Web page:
Irreducibility of family of polynomials

Consider the following family of polynomials over $\mathbb{Q}$:

$$f_n = x^n - x^{n-1} - \dots - 1$$

Notice that these polynomials satisfy the recurrence

$$f_{n+1} = x f_n - 1$$

I would like to show that every polynomial in this family is irreducible over $\mathbb{Q}$. My strategy for showing this is to show that for each of these polynomials, all but one of the roots are in the unit circle (this would imply irreducibility since if $f_n(x) = g(x) h(x)$, then since $f_n$ has only one root of size greater than one, only one of $g, h$ can have non-zero constant term. This implies that 0 is a root of either $g$ or $h$, but 0 is not a root of $f_n$ for any $n$).

I am attempting to proceed by induction using Rouche's theorem. The idea is that if $f_n$ has $n-1$ roots in the unit circle, then $x f_n$ has $n$ roots in the unit circle. Therefore, if it's true that

$$|f_{n+1} - x f_n | = 1 < |f_{n+1}| + |x f_{n}|$$

for all $x$ on the unit circle, then $f_{n+1}$ has $n$ roots inside the unit circle. However, I am not able to prove that we always have strict inequality above.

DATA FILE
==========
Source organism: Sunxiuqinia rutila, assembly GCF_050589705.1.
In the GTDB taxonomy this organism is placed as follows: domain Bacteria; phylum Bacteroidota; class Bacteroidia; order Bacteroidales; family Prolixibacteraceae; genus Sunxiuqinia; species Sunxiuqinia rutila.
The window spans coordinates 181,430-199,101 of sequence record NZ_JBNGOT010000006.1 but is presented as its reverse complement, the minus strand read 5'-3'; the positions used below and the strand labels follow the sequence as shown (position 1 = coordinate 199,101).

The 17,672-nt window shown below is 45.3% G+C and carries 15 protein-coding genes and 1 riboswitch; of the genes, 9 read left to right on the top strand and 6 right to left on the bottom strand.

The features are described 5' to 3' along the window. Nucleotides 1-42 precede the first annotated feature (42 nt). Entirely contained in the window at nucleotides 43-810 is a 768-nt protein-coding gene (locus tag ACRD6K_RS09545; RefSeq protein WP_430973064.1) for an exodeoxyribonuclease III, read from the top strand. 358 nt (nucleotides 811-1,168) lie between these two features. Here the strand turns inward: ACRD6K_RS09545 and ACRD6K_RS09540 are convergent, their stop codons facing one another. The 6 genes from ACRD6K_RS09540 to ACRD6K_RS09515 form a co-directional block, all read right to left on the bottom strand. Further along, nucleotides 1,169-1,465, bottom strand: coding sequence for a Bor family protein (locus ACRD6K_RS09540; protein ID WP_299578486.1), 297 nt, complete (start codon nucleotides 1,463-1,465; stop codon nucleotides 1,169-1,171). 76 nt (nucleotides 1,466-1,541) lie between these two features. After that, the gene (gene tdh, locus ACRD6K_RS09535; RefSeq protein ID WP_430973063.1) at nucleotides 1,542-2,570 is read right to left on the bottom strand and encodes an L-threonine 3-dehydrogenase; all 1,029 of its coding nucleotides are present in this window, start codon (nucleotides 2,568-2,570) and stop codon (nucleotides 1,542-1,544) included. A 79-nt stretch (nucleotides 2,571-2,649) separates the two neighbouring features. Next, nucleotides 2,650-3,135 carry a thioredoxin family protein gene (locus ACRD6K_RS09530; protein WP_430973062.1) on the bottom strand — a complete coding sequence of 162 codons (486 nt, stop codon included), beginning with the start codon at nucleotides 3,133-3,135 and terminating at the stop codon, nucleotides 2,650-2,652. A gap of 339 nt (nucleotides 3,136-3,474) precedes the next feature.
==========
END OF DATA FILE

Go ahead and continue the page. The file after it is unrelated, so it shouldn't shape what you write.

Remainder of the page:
I suspect that this family $f_n$ has been studied before, but I was not able to find it in the literature. Any help would be appreciated.

This family of polynomials is studied in The Galois group of $x^n - x^{n-1} - \cdots - x - 1$ by Paulo Martin. It is shown that each $f_n$ is irreducible in Corollary 2.2.
• To summarize the argument, which itself refers to a previous result: the reason is that non-real roots have absolute values less than 1, it immediately yields that each factor over $\mathbb{Z}$ has to have a real root, but it is unique. – Fedor Petrov Jul 14 '16 at 22:47